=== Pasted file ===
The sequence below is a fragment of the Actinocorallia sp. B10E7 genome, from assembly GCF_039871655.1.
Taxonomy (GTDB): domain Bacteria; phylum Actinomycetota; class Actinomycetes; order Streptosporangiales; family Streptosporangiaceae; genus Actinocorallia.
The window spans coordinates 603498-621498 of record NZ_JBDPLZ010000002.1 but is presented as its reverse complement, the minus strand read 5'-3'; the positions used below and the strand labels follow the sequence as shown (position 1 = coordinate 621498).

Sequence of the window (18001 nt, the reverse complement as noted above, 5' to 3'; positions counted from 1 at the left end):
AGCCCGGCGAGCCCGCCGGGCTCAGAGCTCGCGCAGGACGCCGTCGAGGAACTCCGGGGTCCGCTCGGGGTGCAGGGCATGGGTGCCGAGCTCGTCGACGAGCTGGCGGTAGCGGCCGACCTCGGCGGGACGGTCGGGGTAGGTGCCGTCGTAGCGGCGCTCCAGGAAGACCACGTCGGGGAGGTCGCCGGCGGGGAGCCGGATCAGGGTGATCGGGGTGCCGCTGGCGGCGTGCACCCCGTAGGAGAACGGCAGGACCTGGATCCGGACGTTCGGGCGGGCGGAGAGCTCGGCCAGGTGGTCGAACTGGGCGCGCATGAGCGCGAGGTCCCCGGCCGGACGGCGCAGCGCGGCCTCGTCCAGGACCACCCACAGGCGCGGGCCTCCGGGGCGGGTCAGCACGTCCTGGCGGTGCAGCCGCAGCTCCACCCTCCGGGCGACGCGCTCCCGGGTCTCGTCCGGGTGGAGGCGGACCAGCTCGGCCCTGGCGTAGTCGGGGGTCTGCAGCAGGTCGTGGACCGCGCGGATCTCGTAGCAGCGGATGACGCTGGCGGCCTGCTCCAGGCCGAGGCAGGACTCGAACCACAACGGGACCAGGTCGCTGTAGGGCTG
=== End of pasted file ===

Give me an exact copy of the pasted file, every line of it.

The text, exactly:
The sequence below is a fragment of the Actinocorallia sp. B10E7 genome, from assembly GCF_039871655.1.
Taxonomy (GTDB): domain Bacteria; phylum Actinomycetota; class Actinomycetes; order Streptosporangiales; family Streptosporangiaceae; genus Actinocorallia.
The window spans coordinates 603498-621498 of record NZ_JBDPLZ010000002.1 but is presented as its reverse complement, the minus strand read 5'-3'; the positions used below and the strand labels follow the sequence as shown (position 1 = coordinate 621498).

Sequence of the window (18001 nt, the reverse complement as noted above, 5' to 3'; positions counted from 1 at the left end):
AGCCCGGCGAGCCCGCCGGGCTCAGAGCTCGCGCAGGACGCCGTCGAGGAACTCCGGGGTCCGCTCGGGGTGCAGGGCATGGGTGCCGAGCTCGTCGACGAGCTGGCGGTAGCGGCCGACCTCGGCGGGACGGTCGGGGTAGGTGCCGTCGTAGCGGCGCTCCAGGAAGACCACGTCGGGGAGGTCGCCGGCGGGGAGCCGGATCAGGGTGATCGGGGTGCCGCTGGCGGCGTGCACCCCGTAGGAGAACGGCAGGACCTGGATCCGGACGTTCGGGCGGGCGGAGAGCTCGGCCAGGTGGTCGAACTGGGCGCGCATGAGCGCGAGGTCCCCGGCCGGACGGCGCAGCGCGGCCTCGTCCAGGACCACCCACAGGCGCGGGCCTCCGGGGCGGGTCAGCACGTCCTGGCGGTGCAGCCGCAGCTCCACCCTCCGGGCGACGCGCTCCCGGGTCTCGTCCGGGTGGAGGCGGACCAGCTCGGCCCTGGCGTAGTCGGGGGTCTGCAGCAGGTCGTGGACCGCGCGGATCTCGTAGCAGCGGATGACGCTGGCGGCCTGCTCCAGGCCGAGGCAGGACTCGAACCACAACGGGACCAGGTCGCTGTAGGGCTG